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Trump suggests making foreign aid a loan, Ukraine hawk Graham receptive

Feb 13

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The Senate passed a $95 billion foreign aid package on a bipartisan basis Tuesday morning, Feb. 13. Twenty-two Republicans and all but three Democrats voted to send the package to the House where it will face an uncertain future.

If signed into law, the bill will provide:

  • $60 billion for Ukraine.
  • $14 billion for Israel.
  • $9 billion for humanitarian aid in Ukraine, Gaza and the West Bank.
  • $4.8 billion in security assistance in the Indo-Pacific region to counter China.

“Finally, America led the way for freedom and democracy,” Sen. Majority Leader Chuck Schumer, D-N.Y., said. “And with this bill, the Senate declares that American leadership will not waiver, falter or fail.”

House Speaker Mike Johnson, R-La., does not approve of the bill because it doesn’t include any border security provisions. 

“The mandate of national security supplemental legislation was to secure America’s own border before sending additional aid around the world,” Johnson said in a statement. “Now in the absence of having received any single border policy change from the Senate, the House will have to continue to work its own will on these important matters.”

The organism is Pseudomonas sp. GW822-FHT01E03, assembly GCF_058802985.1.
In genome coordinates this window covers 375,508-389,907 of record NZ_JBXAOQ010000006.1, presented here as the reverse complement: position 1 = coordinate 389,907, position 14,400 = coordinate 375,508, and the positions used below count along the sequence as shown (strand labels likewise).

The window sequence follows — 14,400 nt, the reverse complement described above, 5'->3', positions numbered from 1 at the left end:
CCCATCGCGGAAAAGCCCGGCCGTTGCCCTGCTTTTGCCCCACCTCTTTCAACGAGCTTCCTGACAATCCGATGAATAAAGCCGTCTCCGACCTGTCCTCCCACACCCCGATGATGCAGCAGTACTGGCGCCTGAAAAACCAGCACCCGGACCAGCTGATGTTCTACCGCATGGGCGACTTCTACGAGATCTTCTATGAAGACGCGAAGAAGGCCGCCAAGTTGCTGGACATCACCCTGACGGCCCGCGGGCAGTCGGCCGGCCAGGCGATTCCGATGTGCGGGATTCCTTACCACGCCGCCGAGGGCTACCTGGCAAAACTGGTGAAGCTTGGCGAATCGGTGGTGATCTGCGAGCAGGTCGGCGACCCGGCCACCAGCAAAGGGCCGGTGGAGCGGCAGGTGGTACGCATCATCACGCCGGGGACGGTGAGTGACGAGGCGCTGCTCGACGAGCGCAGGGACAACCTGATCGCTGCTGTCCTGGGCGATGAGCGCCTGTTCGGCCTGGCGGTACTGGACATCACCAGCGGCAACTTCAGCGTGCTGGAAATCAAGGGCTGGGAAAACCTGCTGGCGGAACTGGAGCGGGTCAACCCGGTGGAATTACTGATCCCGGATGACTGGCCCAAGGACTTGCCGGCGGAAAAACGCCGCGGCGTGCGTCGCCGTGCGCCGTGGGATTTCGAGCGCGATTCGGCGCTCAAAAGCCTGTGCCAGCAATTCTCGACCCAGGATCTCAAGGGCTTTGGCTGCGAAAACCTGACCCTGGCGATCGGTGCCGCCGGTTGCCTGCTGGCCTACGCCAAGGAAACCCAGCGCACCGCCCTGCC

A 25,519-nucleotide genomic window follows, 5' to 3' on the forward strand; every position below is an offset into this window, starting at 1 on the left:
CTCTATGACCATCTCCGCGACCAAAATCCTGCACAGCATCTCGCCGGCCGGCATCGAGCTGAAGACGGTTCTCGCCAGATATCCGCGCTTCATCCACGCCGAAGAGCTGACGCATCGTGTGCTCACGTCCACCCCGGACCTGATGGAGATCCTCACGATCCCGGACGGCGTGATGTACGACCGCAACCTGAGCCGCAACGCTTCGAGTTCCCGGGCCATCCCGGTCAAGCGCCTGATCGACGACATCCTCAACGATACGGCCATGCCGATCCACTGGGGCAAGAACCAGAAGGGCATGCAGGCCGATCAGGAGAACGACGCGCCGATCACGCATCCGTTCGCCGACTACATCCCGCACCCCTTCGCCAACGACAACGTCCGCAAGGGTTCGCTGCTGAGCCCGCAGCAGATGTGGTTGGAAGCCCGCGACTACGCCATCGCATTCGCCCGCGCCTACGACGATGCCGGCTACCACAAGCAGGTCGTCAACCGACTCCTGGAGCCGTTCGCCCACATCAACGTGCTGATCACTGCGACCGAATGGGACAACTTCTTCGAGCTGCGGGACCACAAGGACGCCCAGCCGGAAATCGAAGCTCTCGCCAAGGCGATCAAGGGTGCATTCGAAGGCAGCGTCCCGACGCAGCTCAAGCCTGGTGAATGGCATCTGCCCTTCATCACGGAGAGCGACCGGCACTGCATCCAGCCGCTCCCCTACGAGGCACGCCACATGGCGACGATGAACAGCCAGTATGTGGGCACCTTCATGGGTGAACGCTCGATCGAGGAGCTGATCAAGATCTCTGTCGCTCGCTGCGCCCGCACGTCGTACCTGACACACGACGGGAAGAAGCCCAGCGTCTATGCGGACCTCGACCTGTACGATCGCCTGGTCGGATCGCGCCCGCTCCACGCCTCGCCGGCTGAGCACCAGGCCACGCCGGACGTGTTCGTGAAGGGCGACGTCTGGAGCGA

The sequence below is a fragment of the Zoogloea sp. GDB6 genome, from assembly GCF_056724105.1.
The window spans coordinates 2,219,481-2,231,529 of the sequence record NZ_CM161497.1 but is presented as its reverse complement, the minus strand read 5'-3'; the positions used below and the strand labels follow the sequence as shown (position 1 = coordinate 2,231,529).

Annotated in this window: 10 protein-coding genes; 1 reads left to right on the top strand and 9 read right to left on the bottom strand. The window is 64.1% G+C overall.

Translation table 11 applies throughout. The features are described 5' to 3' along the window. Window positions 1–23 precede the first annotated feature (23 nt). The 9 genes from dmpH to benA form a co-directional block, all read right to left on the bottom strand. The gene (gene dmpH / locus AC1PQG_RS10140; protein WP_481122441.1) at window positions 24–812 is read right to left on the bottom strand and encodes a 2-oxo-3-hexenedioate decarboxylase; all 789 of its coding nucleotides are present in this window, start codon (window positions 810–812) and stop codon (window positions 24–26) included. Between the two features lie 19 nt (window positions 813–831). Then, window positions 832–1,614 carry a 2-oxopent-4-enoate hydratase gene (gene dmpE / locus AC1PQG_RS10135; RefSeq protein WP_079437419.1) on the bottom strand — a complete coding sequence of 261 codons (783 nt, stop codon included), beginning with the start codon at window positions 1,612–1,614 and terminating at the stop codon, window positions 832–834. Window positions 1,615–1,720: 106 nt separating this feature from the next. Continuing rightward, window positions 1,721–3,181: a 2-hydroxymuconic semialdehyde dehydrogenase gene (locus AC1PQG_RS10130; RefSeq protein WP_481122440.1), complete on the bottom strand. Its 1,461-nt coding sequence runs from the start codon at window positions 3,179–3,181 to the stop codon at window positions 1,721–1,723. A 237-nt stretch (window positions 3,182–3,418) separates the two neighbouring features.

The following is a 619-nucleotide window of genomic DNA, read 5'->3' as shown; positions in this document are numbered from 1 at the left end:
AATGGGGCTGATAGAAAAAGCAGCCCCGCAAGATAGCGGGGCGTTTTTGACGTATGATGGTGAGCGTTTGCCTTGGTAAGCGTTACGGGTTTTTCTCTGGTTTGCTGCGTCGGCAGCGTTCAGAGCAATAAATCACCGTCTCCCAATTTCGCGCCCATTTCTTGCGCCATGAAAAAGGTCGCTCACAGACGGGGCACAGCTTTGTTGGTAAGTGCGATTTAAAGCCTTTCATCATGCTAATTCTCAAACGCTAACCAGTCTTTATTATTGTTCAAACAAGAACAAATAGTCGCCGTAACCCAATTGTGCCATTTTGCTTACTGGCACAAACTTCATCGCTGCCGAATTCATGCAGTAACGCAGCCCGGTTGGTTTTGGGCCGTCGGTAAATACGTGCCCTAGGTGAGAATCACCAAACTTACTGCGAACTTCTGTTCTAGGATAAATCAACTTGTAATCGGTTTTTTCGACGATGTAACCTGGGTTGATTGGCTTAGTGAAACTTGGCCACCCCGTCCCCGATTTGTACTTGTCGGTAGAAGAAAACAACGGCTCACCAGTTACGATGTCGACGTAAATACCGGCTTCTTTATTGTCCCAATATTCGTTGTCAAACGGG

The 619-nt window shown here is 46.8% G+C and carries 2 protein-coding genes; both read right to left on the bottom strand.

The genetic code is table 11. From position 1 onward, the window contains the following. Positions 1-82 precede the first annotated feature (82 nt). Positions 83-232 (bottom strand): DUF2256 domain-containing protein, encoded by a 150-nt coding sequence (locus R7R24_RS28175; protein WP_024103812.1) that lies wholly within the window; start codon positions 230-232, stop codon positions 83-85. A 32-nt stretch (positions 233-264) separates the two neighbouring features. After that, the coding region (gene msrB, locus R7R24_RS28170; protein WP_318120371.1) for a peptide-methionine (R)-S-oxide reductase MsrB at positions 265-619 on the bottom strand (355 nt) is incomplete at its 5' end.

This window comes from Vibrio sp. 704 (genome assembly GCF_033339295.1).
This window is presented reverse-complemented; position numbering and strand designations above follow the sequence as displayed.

Former President Donald Trump is suggesting making at least some of the aid a loan.

“WE SHOULD NEVER GIVE MONEY ANYMORE WITHOUT THE HOPE OF A PAYBACK, OR WITHOUT ‘STRINGS’ ATTACHED. THE UNITED STATES OF AMERICA SHOULD BE ‘STUPID’ NO LONGER,” Trump posted on Truth Social. 

Trump wrote that the loan should have a contingency that if the country “STRIKES IT RICH SOMETIME IN THE FUTURE, THE LOAN WILL BE PAID OFF AND THE MONEY RETURNED TO THE UNITED STATES.” 

Trump spoke with some members of Congress about the proposal this week and they said they’re open to it. Members said they think it’s reasonable to ask countries to which America is giving billions of dollars to pay at least some of it back if they’re able. 

“There’s no reason they wouldn’t be,” Sen. Kevin Cramer, R-N.D., said.   “Whether it’s Ukraine with its incredible natural resources or Russian assets that we have locked down. Or Israel, who you know is a very successful, wealthy, innovative nation. We all need to be in this together, but we need to do it the right way.”

Even Sen. Lindsey Graham, R-S.C., who has advocated for Ukraine aid and visited the country multiple times since the war began, said he supports the proposal.

“To our friends in Ukraine, we want to be there for you,” Graham said. “But we’re $34 trillion in debt. Let’s make it a loan, pass it back when you can, if you can.” 

Graham said the terms of repayment could be similar to those set in the Lend-Lease Act during WWII. It allowed the president to set the conditions of repayment both in kind, of property, or “any other direct or or indirect benefit which the president deems satisfactory.” 

Americans are paying attention to how much money is being sent to Ukraine.

A Financial Times-Michigan Ross poll in December found that 48% of American voters believe the U.S. was spending too much in military and financial aid for Ukraine, 27% said the U.S. was spending the right amount, and 11% said the U.S. was not spending enough.